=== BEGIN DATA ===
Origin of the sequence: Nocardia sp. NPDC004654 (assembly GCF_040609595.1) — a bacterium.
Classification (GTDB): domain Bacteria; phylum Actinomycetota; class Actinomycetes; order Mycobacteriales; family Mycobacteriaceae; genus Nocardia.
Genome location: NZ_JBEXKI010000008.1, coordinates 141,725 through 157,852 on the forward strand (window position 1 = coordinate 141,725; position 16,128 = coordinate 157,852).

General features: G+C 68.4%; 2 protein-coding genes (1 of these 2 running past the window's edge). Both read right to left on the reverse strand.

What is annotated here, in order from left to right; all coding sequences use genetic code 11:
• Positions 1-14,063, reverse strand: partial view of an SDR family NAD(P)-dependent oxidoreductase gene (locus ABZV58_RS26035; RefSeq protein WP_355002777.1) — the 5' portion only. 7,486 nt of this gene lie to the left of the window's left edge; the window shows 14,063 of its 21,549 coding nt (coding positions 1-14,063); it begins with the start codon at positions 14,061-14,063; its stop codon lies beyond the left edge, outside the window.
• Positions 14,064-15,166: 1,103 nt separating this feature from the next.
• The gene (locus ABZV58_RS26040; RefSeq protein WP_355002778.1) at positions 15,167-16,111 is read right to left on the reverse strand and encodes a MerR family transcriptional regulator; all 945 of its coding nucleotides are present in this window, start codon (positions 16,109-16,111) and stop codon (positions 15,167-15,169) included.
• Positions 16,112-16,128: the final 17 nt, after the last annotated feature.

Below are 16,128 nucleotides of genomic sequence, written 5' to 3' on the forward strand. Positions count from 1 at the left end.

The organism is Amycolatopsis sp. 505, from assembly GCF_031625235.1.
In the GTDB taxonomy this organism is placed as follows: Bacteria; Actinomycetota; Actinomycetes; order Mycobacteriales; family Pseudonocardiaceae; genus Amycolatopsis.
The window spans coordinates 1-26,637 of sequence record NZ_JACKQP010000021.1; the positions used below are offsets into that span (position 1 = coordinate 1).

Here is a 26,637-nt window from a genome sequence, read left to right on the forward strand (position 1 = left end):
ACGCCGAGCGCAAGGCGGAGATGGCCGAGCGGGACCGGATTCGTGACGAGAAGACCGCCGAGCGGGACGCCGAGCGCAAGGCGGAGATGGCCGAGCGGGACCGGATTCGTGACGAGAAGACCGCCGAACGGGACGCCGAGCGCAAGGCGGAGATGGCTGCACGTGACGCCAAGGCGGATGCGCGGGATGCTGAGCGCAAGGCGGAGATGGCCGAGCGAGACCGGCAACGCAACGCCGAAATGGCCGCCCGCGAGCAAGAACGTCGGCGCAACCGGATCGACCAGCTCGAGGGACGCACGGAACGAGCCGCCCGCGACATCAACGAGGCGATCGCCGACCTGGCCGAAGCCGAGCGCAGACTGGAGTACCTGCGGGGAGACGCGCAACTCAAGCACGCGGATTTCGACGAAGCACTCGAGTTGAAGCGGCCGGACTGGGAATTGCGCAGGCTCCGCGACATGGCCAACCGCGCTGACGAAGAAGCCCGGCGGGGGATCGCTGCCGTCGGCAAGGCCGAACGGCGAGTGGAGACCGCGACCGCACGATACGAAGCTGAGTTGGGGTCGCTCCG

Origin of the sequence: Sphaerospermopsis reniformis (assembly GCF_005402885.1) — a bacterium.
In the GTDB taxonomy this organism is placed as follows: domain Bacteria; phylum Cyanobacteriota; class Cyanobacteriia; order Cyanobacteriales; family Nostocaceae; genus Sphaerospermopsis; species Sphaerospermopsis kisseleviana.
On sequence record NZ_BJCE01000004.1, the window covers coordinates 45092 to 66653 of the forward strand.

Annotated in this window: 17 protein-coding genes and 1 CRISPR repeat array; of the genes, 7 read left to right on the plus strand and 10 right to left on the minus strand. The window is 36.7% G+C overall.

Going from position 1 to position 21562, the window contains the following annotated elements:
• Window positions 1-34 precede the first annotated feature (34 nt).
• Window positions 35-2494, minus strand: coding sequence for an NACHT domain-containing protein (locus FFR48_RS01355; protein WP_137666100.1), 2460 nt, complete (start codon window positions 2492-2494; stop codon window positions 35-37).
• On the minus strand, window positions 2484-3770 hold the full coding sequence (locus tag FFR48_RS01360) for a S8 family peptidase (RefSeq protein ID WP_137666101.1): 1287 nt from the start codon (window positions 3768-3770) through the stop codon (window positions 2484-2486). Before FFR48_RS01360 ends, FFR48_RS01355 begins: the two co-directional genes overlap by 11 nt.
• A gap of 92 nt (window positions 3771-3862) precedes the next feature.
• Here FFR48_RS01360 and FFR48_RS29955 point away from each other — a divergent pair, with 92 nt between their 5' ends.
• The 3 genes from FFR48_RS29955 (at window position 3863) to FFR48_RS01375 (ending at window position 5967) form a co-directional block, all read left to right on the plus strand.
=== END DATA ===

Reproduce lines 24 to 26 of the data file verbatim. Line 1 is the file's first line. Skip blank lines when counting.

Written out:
• A gap of 92 nt (window positions 3771-3862) precedes the next feature.
• Here FFR48_RS01360 and FFR48_RS29955 point away from each other — a divergent pair, with 92 nt between their 5' ends.
• The 3 genes from FFR48_RS29955 (at window position 3863) to FFR48_RS01375 (ending at window position 5967) form a co-directional block, all read left to right on the plus strand.